The European sugar beet industry is facing a major challenge. The world market price is low and sugar stocks are full. Experts expect an annual surplus of up to 300,000 tons. But sugar is not everything that can be produced from sugar beet. Biotechnology has already found new uses.
With a share of fifty percent, the European Union (EU) dominates the world market in the sugar beet segment. However, only twenty percent of global sugar production comes from sugar beet. The remaining eighty percent is produced from the cheaper sugar cane. Sugar is mainly used in food and beverages. Only a small part of the world market volume is sold directly to consumers.
Fall of the Sugar Market Regulation
In the 2016/17 financial year, the volume of sugar production in the EU was 16.84 million tons. At that time, exports of European sugar beet were limited to eight percent under the EU sugar market regulations. The EU sugar market regulation fell in 2017. Since then, European sugar beet growers have been able to produce sugar beet without restrictions. But the end of the quota system presents the European sugar industry with a major challenge. Sugar from beet is more expensive than that from sugar cane. 145,000 sugar beet growers in Europe and their 28,000 employees are at risk. Also concerned are the processing industry, traders and suppliers, who are dependent on the sector.
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Where Does the Sugar Go?
The fall of the EU sugar market regime stimulated the Carbafin project. Since January 2018, a European team has been researching new uses for the sugar components glucose and fructose. The aim of the research is to create a platform technology for the economic and ecological industrial utilization of glucose and fructose by the end of 2021.
“The CARBAFIN project is about scaling existing biotechnological knowledge and methods to an industrial scale and testing whether the processes are economically viable.” Christiane Luley, enzyme technology expert and CARBAFIN project manager.
Head of the EU project is Bernd Nidetzky, Professor at Graz University of Technology and Scientific Director of theK2 Competence Centre Austrian Centre of Industrial Biotechnology (ACIB) in Graz. Graz University of Technology is involved in the project with several research groups. Their activities are coordinated by Barbara Petschacher from the Institute of Biotechnology and Bioprocess Technology. Also, in the team: research institutions and commercial enterprises from Germany, Belgium, Switzerland and the Netherlands.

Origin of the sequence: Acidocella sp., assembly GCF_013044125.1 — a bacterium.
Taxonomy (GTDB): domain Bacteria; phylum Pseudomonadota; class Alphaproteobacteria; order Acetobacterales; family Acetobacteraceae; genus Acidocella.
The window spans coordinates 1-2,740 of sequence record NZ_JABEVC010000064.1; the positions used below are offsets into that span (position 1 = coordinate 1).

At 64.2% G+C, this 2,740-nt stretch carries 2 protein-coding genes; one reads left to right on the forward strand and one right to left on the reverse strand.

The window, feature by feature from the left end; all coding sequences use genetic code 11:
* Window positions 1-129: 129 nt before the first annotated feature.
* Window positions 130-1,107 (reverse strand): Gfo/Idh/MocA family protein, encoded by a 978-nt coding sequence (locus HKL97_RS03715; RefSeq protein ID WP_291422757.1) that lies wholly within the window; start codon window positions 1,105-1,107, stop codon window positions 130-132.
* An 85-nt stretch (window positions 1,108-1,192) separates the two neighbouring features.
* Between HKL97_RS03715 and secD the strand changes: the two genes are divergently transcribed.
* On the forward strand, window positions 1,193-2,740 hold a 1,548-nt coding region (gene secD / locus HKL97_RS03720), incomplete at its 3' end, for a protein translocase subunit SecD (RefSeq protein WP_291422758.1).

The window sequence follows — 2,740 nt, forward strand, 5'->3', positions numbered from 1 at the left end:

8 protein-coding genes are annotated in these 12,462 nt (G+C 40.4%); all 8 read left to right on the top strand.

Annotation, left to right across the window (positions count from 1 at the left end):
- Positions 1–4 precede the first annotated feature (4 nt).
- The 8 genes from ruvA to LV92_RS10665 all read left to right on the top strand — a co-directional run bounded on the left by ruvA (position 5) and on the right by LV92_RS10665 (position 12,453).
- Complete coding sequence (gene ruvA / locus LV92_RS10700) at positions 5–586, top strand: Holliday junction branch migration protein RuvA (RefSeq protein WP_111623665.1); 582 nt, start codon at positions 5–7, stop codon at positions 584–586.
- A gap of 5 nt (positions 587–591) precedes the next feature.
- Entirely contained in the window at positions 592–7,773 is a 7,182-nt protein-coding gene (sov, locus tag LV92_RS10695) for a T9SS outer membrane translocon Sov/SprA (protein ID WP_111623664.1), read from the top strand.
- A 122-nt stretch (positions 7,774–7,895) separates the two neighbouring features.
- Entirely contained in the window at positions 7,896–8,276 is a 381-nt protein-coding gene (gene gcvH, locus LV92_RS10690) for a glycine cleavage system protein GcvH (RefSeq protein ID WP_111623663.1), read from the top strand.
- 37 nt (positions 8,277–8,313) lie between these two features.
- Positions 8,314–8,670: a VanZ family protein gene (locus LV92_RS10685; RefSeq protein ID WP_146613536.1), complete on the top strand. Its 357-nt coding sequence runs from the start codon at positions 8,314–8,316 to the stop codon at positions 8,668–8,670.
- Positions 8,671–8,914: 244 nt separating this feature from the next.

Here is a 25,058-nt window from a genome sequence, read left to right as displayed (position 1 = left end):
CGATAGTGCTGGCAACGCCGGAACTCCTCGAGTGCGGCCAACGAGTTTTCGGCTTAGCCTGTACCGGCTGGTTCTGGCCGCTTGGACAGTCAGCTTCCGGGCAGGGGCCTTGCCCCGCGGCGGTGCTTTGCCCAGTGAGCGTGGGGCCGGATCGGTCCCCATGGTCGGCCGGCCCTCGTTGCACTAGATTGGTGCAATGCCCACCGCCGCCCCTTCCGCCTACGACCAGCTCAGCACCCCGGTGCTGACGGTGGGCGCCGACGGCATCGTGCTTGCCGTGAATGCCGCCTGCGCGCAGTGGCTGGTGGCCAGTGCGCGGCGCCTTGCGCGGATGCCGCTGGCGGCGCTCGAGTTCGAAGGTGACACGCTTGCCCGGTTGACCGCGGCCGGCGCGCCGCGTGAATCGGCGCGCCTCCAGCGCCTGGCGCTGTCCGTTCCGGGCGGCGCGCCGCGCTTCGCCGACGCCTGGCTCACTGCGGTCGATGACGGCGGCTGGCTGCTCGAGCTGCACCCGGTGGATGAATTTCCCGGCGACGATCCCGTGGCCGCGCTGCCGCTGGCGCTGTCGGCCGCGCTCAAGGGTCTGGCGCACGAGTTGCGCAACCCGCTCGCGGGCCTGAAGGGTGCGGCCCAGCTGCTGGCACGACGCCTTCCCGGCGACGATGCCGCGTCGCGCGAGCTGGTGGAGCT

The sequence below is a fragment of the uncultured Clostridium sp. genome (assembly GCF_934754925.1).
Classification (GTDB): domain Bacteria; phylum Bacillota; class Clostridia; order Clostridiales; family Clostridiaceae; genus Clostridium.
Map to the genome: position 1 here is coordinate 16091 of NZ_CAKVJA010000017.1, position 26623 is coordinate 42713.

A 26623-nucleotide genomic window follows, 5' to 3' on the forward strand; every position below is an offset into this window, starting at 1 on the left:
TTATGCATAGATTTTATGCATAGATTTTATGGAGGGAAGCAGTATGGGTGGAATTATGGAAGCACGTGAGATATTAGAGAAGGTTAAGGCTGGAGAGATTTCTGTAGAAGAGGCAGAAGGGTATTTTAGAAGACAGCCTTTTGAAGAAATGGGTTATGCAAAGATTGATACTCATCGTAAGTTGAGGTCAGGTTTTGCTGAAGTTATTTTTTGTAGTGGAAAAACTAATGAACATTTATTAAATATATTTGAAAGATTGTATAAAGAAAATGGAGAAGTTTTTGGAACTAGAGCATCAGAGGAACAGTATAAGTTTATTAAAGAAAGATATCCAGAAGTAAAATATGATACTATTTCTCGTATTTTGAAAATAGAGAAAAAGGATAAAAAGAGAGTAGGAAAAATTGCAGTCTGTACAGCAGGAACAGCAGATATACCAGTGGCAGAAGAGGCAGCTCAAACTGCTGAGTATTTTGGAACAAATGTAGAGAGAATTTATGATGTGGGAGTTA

Glucose in New Compounds
The platform technology is based on the biocatalytic process of glycosylation. Optimized enzymes are used to combine glucose with other molecules. The enzymes optimization occurs at the University of Ghent. The resulting glycosides can be used in a variety of ways. Depending on the group of substances involved, these are suitable as:
- functional additives in cosmetics;
- Dietary fibers in food and animal feed;
- surface-active substances in detergents;
For example, the project partner Bitop (Dortmund) developed a glycosidic natural substance based on glycerine, that is capable of slowing down skin cell ageing.
Hydroxymethylfurfural From Fructose
A by-product of glycosylation is fructose, which was previously used as an alternative sweetener in foods. The Carbafinproject focuses on the hydroxymethylfurfural that can be obtained from it. This hydroxymethylfurfural is used in bioplastics – for example in resins, adhesives, biofuels and biopolymer products. AVA Biochem from Zug (Switzerland), a project partner is in the team, who is world market leader in the production of hydroxymethylfurfural.
“Carbafin has a high technology readiness level and the project will lead to an application demonstration at the participating companies. From an academic point of view, we are entering with a great deal of prior knowledge in the field of biocatalysis and are concentrating more on the economically sensible implementation of reaction and process management”. Barbara Petschacher, Project Coordinator TU Graz
Ecological and Economic Optimization
The evaluation of the technical strategies of glycosylation is central. This is carried out in Alexander Passer’s working group at the Institute for Material Testing and Building Material Technology with an associated TVFA for strength and material testing. Following a new approach, the life cycle and cost analysis are included in the development at an early stage. The future processes are to be optimized both from an ecological and an economic point of view. An important aspect in process development is compliance with EU directives – especially in the food sector. This is controlled by the project partner GALAB Laboratories.
Carbafin is funded under Horizon 2020 and provides open access to research data. The project results are to be disseminated and exploited. PNO Consultants will support the team in the exploitation of the technology.
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